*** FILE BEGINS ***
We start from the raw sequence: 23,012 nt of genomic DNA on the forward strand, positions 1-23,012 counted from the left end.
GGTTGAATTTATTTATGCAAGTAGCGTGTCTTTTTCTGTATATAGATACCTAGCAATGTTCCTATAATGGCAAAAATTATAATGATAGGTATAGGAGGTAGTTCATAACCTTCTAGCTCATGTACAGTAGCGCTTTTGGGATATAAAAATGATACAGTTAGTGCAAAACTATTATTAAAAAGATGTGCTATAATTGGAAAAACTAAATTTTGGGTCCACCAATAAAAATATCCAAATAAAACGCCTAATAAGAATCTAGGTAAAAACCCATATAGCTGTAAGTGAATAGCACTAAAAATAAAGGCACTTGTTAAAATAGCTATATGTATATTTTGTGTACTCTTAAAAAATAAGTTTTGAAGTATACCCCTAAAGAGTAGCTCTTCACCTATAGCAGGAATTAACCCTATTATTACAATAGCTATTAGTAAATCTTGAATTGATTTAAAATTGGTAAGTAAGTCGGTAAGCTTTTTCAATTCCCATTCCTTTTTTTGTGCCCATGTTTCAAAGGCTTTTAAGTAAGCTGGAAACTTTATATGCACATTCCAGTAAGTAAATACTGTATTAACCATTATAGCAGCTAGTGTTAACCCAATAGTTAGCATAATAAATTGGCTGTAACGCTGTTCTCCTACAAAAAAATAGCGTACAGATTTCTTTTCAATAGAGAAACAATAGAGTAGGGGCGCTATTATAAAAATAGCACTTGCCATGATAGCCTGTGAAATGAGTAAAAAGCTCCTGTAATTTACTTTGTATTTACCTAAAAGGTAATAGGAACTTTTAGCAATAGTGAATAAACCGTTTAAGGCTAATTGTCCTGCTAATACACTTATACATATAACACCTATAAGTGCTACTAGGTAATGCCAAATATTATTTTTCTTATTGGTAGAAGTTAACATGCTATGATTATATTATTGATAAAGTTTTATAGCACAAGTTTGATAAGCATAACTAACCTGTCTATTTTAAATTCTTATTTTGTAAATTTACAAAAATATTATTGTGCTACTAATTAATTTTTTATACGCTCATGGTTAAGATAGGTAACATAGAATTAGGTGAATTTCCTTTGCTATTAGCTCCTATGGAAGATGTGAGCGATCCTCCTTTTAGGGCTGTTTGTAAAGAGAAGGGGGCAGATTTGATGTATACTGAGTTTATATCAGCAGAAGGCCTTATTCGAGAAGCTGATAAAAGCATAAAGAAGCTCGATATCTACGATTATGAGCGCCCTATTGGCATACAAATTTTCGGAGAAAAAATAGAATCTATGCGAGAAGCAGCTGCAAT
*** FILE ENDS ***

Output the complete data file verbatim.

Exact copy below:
We start from the raw sequence: 23,012 nt of genomic DNA on the forward strand, positions 1-23,012 counted from the left end.
GGTTGAATTTATTTATGCAAGTAGCGTGTCTTTTTCTGTATATAGATACCTAGCAATGTTCCTATAATGGCAAAAATTATAATGATAGGTATAGGAGGTAGTTCATAACCTTCTAGCTCATGTACAGTAGCGCTTTTGGGATATAAAAATGATACAGTTAGTGCAAAACTATTATTAAAAAGATGTGCTATAATTGGAAAAACTAAATTTTGGGTCCACCAATAAAAATATCCAAATAAAACGCCTAATAAGAATCTAGGTAAAAACCCATATAGCTGTAAGTGAATAGCACTAAAAATAAAGGCACTTGTTAAAATAGCTATATGTATATTTTGTGTACTCTTAAAAAATAAGTTTTGAAGTATACCCCTAAAGAGTAGCTCTTCACCTATAGCAGGAATTAACCCTATTATTACAATAGCTATTAGTAAATCTTGAATTGATTTAAAATTGGTAAGTAAGTCGGTAAGCTTTTTCAATTCCCATTCCTTTTTTTGTGCCCATGTTTCAAAGGCTTTTAAGTAAGCTGGAAACTTTATATGCACATTCCAGTAAGTAAATACTGTATTAACCATTATAGCAGCTAGTGTTAACCCAATAGTTAGCATAATAAATTGGCTGTAACGCTGTTCTCCTACAAAAAAATAGCGTACAGATTTCTTTTCAATAGAGAAACAATAGAGTAGGGGCGCTATTATAAAAATAGCACTTGCCATGATAGCCTGTGAAATGAGTAAAAAGCTCCTGTAATTTACTTTGTATTTACCTAAAAGGTAATAGGAACTTTTAGCAATAGTGAATAAACCGTTTAAGGCTAATTGTCCTGCTAATACACTTATACATATAACACCTATAAGTGCTACTAGGTAATGCCAAATATTATTTTTCTTATTGGTAGAAGTTAACATGCTATGATTATATTATTGATAAAGTTTTATAGCACAAGTTTGATAAGCATAACTAACCTGTCTATTTTAAATTCTTATTTTGTAAATTTACAAAAATATTATTGTGCTACTAATTAATTTTTTATACGCTCATGGTTAAGATAGGTAACATAGAATTAGGTGAATTTCCTTTGCTATTAGCTCCTATGGAAGATGTGAGCGATCCTCCTTTTAGGGCTGTTTGTAAAGAGAAGGGGGCAGATTTGATGTATACTGAGTTTATATCAGCAGAAGGCCTTATTCGAGAAGCTGATAAAAGCATAAAGAAGCTCGATATCTACGATTATGAGCGCCCTATTGGCATACAAATTTTCGGAGAAAAAATAGAATCTATGCGAGAAGCAGCTGCAAT